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Two prepackaged food samples not in compliance with nutrition label rules

     The Centre for Food Safety (CFS) of the Food and Environmental Hygiene Department today (February 29) announced that the nutrient contents of two prepackaged food samples, namely a canned coffee sample and a cheese cracker chips sample were found to be inconsistent with the declared values on their nutrition labels. The CFS urged the trade to stop selling affected batches of the products immediately.

     Product details are as follows:

(1) Product name: Four Seas Premium Blend Coffee
    Place of origin: China
    Trademark owner: Four Seas Mercantile Limited
    Net volume: 250 millilitres per can
    Best-before date: June 2, 2017

(2) Product name: CHEEZ-IT Crispy Cracker Chips - Grooves Cheddar Ranch
    Place of origin: USA
    Manufacturer: Kellogg's
    Net weight: 9 ounces/255 grams per pack
    Best before date: March 19, 2016

     "The CFS collected the above-mentioned coffee sample and cheese cracker chips sample from two supermarkets in To Kwa Wan and Causeway Bay respectively for testing under its regular Food Surveillance Programme. The results of chemical analysis showed a discrepancy between the actual content of total fat (0.32g per 100ml) in the coffee sample and the declared content on its nutrition label (0.2g per 100ml). As for the cheese cracker chips sample, its sugar (7.5g per 100g) and dietary fibre (2.6g per 100g) contents do not tally with the declared contents on its nutrition label (0g of sugar per 29g, i.e. 0g per 100g; and 2g of dietary fibre per 29g, i.e., 6.9g per 100g)," a spokesman for the CFS said.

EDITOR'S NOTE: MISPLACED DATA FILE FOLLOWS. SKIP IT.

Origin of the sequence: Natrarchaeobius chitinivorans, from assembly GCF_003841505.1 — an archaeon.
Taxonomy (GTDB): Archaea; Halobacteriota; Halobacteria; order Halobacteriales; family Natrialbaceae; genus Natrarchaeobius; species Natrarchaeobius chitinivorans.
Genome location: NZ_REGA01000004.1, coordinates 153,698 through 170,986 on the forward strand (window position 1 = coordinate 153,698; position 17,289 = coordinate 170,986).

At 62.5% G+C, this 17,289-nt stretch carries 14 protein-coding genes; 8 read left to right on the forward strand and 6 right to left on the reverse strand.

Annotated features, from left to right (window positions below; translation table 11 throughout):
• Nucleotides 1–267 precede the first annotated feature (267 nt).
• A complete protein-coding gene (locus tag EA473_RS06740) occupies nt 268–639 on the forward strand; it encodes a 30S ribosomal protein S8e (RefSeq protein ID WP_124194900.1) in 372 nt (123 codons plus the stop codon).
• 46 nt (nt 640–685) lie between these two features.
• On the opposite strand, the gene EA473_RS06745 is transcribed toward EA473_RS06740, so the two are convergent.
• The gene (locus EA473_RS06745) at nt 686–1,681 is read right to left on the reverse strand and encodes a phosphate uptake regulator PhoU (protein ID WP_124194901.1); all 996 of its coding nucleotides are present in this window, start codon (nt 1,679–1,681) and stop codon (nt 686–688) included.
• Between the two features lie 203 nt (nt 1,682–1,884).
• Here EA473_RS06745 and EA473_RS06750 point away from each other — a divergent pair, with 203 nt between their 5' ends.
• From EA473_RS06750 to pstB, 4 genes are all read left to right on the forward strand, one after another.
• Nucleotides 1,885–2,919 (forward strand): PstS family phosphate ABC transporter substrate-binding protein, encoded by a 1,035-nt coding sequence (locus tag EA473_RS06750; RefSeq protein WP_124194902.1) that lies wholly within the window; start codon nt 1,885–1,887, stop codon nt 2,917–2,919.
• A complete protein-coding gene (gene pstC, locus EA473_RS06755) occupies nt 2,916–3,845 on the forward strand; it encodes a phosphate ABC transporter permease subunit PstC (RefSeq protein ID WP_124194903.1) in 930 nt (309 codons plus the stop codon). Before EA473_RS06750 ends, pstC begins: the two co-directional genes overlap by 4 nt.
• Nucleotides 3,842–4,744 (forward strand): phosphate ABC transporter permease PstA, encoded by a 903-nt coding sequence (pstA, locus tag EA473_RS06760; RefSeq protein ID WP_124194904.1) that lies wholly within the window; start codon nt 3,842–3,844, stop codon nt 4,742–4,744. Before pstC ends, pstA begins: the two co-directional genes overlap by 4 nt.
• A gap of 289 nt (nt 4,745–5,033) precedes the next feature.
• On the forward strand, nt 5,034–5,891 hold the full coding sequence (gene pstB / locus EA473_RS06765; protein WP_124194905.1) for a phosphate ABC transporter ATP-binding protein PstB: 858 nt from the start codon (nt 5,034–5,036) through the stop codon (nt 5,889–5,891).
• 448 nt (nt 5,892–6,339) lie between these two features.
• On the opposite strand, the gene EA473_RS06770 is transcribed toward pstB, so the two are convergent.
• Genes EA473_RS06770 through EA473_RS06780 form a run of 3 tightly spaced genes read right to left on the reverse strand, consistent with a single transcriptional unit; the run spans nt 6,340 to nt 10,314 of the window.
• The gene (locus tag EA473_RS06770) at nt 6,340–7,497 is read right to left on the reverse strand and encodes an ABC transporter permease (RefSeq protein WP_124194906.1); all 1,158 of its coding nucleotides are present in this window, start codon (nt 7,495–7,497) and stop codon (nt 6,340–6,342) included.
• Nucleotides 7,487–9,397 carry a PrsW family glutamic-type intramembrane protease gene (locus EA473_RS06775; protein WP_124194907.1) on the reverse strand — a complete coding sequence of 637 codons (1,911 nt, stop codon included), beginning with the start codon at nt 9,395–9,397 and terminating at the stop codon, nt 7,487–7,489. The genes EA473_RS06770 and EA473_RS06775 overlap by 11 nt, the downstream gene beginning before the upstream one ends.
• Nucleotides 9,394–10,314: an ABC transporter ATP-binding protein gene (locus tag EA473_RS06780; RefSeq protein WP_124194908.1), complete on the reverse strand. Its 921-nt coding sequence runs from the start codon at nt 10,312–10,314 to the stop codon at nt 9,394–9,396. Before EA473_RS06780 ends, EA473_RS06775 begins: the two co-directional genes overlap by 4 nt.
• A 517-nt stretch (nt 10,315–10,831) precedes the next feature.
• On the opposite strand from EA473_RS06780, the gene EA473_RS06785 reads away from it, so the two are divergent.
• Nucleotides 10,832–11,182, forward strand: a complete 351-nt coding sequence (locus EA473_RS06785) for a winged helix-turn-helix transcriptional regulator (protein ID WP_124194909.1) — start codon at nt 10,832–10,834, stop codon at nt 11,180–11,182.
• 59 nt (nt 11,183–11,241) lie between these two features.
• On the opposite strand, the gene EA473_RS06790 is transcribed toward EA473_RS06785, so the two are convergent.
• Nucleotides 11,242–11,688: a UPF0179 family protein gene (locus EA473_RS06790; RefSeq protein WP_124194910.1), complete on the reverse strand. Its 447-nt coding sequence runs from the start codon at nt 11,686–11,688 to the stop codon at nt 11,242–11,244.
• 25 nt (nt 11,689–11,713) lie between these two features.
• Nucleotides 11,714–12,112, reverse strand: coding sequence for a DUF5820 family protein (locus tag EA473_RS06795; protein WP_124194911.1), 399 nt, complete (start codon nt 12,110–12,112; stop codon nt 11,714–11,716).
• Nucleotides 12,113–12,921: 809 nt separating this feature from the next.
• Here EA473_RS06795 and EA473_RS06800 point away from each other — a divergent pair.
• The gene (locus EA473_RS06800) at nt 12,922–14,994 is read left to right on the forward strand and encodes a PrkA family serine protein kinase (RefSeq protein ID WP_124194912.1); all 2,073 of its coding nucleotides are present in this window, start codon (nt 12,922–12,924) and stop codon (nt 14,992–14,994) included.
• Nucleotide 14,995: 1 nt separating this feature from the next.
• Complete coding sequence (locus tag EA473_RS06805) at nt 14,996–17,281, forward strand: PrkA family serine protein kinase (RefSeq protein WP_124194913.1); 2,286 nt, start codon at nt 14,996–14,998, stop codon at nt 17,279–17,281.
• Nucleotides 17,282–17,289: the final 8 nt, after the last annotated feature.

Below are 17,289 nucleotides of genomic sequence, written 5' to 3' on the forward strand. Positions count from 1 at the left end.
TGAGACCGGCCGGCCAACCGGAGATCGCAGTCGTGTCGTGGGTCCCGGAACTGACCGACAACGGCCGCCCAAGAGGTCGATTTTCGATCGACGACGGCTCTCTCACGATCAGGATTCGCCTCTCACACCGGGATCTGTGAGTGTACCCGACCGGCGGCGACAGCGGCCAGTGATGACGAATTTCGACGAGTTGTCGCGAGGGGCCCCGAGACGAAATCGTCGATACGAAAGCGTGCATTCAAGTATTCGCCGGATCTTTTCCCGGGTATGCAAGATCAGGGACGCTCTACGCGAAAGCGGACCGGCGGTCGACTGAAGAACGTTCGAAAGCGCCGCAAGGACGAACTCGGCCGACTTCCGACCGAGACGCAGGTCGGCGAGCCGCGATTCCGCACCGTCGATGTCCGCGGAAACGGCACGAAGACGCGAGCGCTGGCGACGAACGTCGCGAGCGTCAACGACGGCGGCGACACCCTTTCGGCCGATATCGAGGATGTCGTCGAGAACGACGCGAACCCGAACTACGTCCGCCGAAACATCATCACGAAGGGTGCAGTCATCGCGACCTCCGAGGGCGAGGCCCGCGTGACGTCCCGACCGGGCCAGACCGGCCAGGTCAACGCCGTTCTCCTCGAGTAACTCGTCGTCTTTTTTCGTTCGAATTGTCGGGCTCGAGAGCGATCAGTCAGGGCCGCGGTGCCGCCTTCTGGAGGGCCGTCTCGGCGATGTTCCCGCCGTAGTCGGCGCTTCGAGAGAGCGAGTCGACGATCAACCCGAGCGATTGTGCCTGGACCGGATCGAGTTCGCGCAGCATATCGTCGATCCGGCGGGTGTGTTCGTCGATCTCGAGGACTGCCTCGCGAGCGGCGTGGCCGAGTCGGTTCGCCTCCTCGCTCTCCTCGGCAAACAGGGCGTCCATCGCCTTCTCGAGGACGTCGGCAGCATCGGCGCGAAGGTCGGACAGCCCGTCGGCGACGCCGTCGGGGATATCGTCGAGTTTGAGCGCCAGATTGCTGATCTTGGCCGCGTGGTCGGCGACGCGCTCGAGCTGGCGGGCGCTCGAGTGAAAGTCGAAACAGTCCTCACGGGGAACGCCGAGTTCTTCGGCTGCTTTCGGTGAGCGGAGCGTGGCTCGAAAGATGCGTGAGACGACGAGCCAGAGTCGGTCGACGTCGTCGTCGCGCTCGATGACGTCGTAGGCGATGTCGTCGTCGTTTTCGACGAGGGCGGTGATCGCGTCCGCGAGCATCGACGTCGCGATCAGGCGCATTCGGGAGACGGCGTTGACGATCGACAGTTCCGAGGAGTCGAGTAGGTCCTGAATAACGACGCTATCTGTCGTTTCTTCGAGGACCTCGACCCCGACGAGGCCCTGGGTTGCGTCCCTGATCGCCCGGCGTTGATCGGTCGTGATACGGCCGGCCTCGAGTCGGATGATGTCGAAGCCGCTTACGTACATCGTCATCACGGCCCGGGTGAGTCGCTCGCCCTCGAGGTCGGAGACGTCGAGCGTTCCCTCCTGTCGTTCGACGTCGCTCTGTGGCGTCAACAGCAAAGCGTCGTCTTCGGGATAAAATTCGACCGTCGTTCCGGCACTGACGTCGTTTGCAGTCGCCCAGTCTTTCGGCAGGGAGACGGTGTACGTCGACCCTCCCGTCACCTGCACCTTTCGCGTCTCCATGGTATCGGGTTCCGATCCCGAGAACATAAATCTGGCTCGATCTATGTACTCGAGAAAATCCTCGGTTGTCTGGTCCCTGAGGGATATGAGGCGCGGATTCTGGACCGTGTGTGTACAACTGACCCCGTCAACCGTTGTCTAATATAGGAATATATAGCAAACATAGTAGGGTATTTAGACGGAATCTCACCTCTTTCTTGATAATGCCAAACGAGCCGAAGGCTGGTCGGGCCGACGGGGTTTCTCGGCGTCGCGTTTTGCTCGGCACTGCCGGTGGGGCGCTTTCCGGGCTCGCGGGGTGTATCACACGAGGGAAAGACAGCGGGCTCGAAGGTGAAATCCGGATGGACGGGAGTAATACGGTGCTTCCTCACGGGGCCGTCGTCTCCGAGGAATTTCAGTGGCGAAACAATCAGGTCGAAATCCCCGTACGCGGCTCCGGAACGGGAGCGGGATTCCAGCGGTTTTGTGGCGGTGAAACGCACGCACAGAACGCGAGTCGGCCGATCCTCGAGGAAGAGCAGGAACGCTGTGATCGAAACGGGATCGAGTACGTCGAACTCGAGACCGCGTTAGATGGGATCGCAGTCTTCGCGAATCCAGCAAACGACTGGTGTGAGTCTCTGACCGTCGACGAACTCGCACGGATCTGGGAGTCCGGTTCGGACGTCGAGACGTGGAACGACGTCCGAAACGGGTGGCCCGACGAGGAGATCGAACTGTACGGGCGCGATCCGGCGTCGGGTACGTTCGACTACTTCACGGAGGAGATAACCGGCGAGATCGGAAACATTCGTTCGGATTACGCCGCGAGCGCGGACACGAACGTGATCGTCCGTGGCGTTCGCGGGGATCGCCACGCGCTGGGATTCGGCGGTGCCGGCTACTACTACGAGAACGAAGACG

"The CFS has informed the vendors concerned of the irregularities. The vendors concerned have removed from shelves and stopped sale of the affected batches of the products according to the instructions of the CFS. Prosecution will be instituted should there be sufficient evidence. The CFS has also followed up with the trademark owner and vendor of the products concerned to trace the distribution of the affected products," he added.

     According to Section 61 of the Public Health and Municipal Services Ordinance (Cap 132), if any person falsely describes a food or misleads as to the nature, substance or quality of the food on a label of the food sold by him, he shall be guilty of an offence and be liable to a maximum fine of $50 000 and six months' imprisonment upon conviction.

     The CFS will inform the trade, continue to follow up on the cases and take appropriate action.

Ends/Monday, February 29, 2016

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Last revision date: 29-02-2016